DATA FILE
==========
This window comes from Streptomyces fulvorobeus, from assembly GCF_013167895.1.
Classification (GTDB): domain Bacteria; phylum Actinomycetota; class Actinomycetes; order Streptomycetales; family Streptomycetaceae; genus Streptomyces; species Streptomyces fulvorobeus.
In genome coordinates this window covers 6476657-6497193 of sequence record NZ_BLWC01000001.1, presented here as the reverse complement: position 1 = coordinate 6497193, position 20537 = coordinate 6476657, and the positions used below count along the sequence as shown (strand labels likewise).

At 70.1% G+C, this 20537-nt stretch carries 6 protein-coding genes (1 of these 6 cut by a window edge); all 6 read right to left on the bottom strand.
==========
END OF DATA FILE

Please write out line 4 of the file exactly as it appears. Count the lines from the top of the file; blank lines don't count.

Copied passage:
At 70.1% G+C, this 20537-nt stretch carries 6 protein-coding genes (1 of these 6 cut by a window edge); all 6 read right to left on the bottom strand.